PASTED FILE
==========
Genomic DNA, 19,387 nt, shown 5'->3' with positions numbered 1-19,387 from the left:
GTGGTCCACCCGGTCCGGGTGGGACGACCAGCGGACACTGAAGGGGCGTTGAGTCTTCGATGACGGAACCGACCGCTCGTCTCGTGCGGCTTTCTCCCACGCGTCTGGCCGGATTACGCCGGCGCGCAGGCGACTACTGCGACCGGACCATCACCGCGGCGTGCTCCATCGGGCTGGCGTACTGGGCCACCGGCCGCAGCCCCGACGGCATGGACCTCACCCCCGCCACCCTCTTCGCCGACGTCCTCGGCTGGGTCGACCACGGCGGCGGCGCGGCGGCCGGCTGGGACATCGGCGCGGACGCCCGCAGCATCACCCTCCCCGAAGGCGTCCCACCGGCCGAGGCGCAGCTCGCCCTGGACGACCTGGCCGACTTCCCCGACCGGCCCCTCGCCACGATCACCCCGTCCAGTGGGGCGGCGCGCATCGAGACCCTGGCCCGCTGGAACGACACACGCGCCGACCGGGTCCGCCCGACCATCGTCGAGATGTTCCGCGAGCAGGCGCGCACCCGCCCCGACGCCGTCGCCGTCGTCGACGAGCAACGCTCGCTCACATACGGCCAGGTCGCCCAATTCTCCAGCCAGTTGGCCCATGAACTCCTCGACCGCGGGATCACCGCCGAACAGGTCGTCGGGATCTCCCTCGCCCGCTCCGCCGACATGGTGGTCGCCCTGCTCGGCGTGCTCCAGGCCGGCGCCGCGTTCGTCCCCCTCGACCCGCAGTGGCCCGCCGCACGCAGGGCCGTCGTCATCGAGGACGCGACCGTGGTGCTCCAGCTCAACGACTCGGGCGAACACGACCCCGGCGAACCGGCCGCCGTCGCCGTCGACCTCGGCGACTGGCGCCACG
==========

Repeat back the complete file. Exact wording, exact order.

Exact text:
Genomic DNA, 19,387 nt, shown 5'->3' with positions numbered 1-19,387 from the left:
GTGGTCCACCCGGTCCGGGTGGGACGACCAGCGGACACTGAAGGGGCGTTGAGTCTTCGATGACGGAACCGACCGCTCGTCTCGTGCGGCTTTCTCCCACGCGTCTGGCCGGATTACGCCGGCGCGCAGGCGACTACTGCGACCGGACCATCACCGCGGCGTGCTCCATCGGGCTGGCGTACTGGGCCACCGGCCGCAGCCCCGACGGCATGGACCTCACCCCCGCCACCCTCTTCGCCGACGTCCTCGGCTGGGTCGACCACGGCGGCGGCGCGGCGGCCGGCTGGGACATCGGCGCGGACGCCCGCAGCATCACCCTCCCCGAAGGCGTCCCACCGGCCGAGGCGCAGCTCGCCCTGGACGACCTGGCCGACTTCCCCGACCGGCCCCTCGCCACGATCACCCCGTCCAGTGGGGCGGCGCGCATCGAGACCCTGGCCCGCTGGAACGACACACGCGCCGACCGGGTCCGCCCGACCATCGTCGAGATGTTCCGCGAGCAGGCGCGCACCCGCCCCGACGCCGTCGCCGTCGTCGACGAGCAACGCTCGCTCACATACGGCCAGGTCGCCCAATTCTCCAGCCAGTTGGCCCATGAACTCCTCGACCGCGGGATCACCGCCGAACAGGTCGTCGGGATCTCCCTCGCCCGCTCCGCCGACATGGTGGTCGCCCTGCTCGGCGTGCTCCAGGCCGGCGCCGCGTTCGTCCCCCTCGACCCGCAGTGGCCCGCCGCACGCAGGGCCGTCGTCATCGAGGACGCGACCGTGGTGCTCCAGCTCAACGACTCGGGCGAACACGACCCCGGCGAACCGGCCGCCGTCGCCGTCGACCTCGGCGACTGGCGCCACG